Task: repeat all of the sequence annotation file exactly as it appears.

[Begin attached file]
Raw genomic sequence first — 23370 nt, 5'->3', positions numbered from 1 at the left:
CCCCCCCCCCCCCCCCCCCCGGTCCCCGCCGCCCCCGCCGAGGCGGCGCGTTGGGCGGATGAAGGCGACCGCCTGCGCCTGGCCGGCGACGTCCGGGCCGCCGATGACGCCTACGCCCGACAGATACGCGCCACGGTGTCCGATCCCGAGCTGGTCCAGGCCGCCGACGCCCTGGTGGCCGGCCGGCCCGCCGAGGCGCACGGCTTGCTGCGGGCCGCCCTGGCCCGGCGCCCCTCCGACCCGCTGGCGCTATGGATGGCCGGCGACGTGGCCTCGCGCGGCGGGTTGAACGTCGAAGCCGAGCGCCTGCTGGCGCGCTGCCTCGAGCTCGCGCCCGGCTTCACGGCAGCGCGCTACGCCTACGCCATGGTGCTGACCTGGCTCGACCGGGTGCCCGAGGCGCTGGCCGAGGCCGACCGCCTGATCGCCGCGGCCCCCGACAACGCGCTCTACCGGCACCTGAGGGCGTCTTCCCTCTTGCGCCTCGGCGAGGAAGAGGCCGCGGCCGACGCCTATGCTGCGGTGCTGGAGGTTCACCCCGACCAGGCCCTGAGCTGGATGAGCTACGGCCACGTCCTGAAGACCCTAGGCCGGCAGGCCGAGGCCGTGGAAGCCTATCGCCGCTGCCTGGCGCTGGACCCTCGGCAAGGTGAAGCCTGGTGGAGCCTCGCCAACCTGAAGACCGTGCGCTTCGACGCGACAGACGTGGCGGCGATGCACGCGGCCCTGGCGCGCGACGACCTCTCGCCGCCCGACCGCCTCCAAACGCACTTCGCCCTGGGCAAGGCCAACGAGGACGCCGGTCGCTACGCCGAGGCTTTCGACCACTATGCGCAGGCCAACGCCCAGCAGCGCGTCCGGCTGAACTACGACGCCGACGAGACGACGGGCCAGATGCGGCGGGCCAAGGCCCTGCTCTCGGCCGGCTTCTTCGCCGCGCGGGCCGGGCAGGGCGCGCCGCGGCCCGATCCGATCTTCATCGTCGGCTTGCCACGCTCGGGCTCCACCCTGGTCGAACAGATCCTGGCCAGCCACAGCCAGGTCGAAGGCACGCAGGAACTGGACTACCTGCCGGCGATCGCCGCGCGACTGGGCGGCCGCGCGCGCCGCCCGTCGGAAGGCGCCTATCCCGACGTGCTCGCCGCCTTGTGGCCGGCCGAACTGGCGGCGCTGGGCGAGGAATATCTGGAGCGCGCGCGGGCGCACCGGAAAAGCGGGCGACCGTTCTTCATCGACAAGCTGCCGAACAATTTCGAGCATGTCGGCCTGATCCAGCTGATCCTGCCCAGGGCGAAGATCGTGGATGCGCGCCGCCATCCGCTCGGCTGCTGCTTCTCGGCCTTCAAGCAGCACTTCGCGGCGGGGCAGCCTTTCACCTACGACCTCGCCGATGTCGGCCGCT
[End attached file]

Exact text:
Raw genomic sequence first — 23370 nt, 5'->3', positions numbered from 1 at the left:
CCCCCCCCCCCCCCCCCCCCGGTCCCCGCCGCCCCCGCCGAGGCGGCGCGTTGGGCGGATGAAGGCGACCGCCTGCGCCTGGCCGGCGACGTCCGGGCCGCCGATGACGCCTACGCCCGACAGATACGCGCCACGGTGTCCGATCCCGAGCTGGTCCAGGCCGCCGACGCCCTGGTGGCCGGCCGGCCCGCCGAGGCGCACGGCTTGCTGCGGGCCGCCCTGGCCCGGCGCCCCTCCGACCCGCTGGCGCTATGGATGGCCGGCGACGTGGCCTCGCGCGGCGGGTTGAACGTCGAAGCCGAGCGCCTGCTGGCGCGCTGCCTCGAGCTCGCGCCCGGCTTCACGGCAGCGCGCTACGCCTACGCCATGGTGCTGACCTGGCTCGACCGGGTGCCCGAGGCGCTGGCCGAGGCCGACCGCCTGATCGCCGCGGCCCCCGACAACGCGCTCTACCGGCACCTGAGGGCGTCTTCCCTCTTGCGCCTCGGCGAGGAAGAGGCCGCGGCCGACGCCTATGCTGCGGTGCTGGAGGTTCACCCCGACCAGGCCCTGAGCTGGATGAGCTACGGCCACGTCCTGAAGACCCTAGGCCGGCAGGCCGAGGCCGTGGAAGCCTATCGCCGCTGCCTGGCGCTGGACCCTCGGCAAGGTGAAGCCTGGTGGAGCCTCGCCAACCTGAAGACCGTGCGCTTCGACGCGACAGACGTGGCGGCGATGCACGCGGCCCTGGCGCGCGACGACCTCTCGCCGCCCGACCGCCTCCAAACGCACTTCGCCCTGGGCAAGGCCAACGAGGACGCCGGTCGCTACGCCGAGGCTTTCGACCACTATGCGCAGGCCAACGCCCAGCAGCGCGTCCGGCTGAACTACGACGCCGACGAGACGACGGGCCAGATGCGGCGGGCCAAGGCCCTGCTCTCGGCCGGCTTCTTCGCCGCGCGGGCCGGGCAGGGCGCGCCGCGGCCCGATCCGATCTTCATCGTCGGCTTGCCACGCTCGGGCTCCACCCTGGTCGAACAGATCCTGGCCAGCCACAGCCAGGTCGAAGGCACGCAGGAACTGGACTACCTGCCGGCGATCGCCGCGCGACTGGGCGGCCGCGCGCGCCGCCCGTCGGAAGGCGCCTATCCCGACGTGCTCGCCGCCTTGTGGCCGGCCGAACTGGCGGCGCTGGGCGAGGAATATCTGGAGCGCGCGCGGGCGCACCGGAAAAGCGGGCGACCGTTCTTCATCGACAAGCTGCCGAACAATTTCGAGCATGTCGGCCTGATCCAGCTGATCCTGCCCAGGGCGAAGATCGTGGATGCGCGCCGCCATCCGCTCGGCTGCTGCTTCTCGGCCTTCAAGCAGCACTTCGCGGCGGGGCAGCCTTTCACCTACGACCTCGCCGATGTCGGCCGCT